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Thursday, February 6, 2014

What the Rise of Satya Nadella Tells India and Indians!

As the cheering of the nation in hoarse at the elevation of India-born Satya Nadella as CEO of the fourth largest company in the world by market capitalization is tapering off, it is time to look at this humble individual and see if there is anything to be learnt from his phenomenal rise.

First thing first: a dispassionate look at the first letter that he wrote to Microsoft employees as their CEO compels one to read it with all sincerity, for in it he poses himself a battery of questions and answers them too, that too, pretty interestingly. They are so interesting that the aspiring youth must read them and imbibe the spirit behind the answers, for they ooze with educative value.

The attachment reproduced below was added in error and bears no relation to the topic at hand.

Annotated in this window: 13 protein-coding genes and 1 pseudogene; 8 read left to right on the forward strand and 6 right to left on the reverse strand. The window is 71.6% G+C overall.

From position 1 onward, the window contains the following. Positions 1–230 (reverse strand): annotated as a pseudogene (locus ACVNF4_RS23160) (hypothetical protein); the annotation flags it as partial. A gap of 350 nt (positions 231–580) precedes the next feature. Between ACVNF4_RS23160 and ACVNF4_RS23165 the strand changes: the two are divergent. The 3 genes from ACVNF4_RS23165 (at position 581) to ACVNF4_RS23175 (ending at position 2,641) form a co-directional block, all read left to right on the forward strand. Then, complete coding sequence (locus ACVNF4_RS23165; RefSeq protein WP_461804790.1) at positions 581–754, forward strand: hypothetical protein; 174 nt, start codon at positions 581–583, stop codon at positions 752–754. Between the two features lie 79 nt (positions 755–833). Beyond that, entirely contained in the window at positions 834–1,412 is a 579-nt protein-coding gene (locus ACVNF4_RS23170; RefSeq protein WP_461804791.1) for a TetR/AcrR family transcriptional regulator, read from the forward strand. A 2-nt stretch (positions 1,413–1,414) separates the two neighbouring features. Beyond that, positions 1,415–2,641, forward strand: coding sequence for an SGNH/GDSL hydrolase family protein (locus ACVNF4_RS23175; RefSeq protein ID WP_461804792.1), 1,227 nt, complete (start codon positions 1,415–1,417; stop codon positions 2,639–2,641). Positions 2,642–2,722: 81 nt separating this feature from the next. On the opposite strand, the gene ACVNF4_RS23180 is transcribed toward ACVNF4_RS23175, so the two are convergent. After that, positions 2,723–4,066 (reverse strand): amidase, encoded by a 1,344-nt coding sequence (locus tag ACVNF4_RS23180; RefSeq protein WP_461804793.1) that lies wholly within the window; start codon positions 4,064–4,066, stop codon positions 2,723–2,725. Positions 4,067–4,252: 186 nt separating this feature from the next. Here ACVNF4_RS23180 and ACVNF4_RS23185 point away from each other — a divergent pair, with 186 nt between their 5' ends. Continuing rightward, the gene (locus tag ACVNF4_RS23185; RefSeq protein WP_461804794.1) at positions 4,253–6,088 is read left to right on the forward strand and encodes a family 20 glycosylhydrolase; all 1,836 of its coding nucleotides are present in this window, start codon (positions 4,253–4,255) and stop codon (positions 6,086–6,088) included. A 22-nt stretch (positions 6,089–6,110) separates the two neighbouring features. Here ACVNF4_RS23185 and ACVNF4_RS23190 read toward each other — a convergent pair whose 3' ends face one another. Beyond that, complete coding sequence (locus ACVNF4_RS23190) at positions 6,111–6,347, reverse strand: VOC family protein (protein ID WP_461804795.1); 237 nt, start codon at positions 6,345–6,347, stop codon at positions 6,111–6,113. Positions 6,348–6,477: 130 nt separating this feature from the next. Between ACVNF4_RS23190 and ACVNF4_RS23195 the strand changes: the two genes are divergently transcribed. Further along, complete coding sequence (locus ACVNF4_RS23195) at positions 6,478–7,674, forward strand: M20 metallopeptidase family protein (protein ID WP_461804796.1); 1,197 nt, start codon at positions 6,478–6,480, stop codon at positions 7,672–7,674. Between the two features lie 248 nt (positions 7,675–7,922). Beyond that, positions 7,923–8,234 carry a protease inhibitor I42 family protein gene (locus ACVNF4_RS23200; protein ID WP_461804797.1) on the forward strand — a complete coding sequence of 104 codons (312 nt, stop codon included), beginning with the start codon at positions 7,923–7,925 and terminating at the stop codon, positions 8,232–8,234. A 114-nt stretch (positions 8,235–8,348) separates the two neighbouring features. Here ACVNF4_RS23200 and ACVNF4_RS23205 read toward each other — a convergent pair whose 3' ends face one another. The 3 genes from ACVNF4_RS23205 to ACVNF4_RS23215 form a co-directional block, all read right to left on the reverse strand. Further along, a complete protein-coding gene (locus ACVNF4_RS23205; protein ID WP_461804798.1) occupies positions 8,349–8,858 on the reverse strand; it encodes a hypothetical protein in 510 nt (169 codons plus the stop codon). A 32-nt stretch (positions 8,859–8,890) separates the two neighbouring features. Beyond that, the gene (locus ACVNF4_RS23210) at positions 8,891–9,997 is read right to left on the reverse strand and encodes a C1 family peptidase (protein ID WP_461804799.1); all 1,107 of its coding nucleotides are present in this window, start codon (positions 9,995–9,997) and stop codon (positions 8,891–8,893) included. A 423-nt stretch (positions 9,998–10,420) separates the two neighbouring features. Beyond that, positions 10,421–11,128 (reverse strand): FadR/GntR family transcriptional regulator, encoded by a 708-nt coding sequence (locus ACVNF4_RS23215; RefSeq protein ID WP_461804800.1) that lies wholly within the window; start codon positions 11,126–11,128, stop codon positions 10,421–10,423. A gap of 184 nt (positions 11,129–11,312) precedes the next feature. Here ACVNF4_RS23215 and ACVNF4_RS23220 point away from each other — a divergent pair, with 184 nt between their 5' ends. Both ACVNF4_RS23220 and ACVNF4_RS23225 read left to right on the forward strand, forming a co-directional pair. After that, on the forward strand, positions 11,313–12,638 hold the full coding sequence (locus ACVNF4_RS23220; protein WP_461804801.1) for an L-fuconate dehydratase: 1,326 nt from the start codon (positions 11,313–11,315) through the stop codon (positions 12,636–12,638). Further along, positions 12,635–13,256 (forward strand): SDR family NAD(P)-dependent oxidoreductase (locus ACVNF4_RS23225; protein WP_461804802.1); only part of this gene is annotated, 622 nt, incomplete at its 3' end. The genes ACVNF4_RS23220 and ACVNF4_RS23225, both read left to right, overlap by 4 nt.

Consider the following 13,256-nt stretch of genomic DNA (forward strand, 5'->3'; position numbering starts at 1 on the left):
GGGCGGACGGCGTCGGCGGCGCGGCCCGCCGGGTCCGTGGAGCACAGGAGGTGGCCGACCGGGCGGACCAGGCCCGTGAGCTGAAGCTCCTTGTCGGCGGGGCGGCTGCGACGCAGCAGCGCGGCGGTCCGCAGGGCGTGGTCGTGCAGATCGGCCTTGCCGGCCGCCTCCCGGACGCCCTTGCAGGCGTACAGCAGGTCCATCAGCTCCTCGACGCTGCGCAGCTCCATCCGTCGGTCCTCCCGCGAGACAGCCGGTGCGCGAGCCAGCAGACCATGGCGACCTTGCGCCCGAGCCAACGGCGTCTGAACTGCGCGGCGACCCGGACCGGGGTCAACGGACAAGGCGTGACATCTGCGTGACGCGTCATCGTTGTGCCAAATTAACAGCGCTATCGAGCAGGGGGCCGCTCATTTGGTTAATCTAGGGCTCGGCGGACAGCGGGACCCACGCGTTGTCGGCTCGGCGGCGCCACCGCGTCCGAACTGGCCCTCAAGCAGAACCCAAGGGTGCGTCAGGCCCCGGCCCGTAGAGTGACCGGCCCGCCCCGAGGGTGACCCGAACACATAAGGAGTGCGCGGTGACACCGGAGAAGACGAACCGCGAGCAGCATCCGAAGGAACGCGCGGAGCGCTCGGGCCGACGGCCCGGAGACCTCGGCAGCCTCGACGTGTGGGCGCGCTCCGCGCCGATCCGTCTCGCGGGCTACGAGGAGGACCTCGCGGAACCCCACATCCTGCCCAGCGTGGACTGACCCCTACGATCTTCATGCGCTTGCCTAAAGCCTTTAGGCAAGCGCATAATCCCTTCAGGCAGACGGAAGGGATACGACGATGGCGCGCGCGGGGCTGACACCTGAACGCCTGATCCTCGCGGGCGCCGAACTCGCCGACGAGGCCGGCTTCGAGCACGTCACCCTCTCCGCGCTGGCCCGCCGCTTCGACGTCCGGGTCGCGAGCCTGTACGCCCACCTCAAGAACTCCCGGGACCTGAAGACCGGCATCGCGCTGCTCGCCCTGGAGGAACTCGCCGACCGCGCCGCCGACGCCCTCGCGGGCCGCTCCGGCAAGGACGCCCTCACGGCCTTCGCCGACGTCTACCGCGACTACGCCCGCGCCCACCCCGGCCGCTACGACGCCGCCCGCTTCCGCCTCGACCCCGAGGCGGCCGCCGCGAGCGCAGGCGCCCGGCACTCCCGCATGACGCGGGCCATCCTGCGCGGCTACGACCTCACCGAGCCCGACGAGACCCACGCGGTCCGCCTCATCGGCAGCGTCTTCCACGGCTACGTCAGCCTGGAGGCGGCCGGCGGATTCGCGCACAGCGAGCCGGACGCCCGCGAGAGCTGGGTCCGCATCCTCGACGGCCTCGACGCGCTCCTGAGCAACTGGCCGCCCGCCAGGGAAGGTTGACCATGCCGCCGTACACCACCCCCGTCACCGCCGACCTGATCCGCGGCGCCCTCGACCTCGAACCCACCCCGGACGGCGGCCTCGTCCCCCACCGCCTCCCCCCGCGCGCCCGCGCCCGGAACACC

Questioning himself: “Who am I?” he said: “And like anyone else, a lot of what I do and how I think has been shaped by my family and my overall life experiences.... Many who know me say I am also defined by my curiosity and thirst for learning. I buy more books than I can finish. I sign up for more online courses than I can complete. I fundamentally believe that if you are not learning new things, you stop doing great and useful things. So family, curiosity and hunger for knowledge all define me.”

He goes on to question himself: “Why am I here?” And this question too, he answers pretty interestingly: “I am here for the same reason I think most people join Microsoft—to change the world through technology that empowers people to do amazing things. I know it can sound hyperbolic—and yet it’s true...”

He concludes his communication with another interesting poser, “What do we do next?” and an apt answer: “…I truly believe that each of us must find meaning in our work. The best work happens when you know that it’s not just work, but something that will improve other people’s lives...”

A careful reading of these questions—questions that we often find quite inconvenient to put to ourselves—and the thought-provoking and potentially life-changing answers that Mr. Satya offered makes a reader wonder: What a profound clarity Satya has!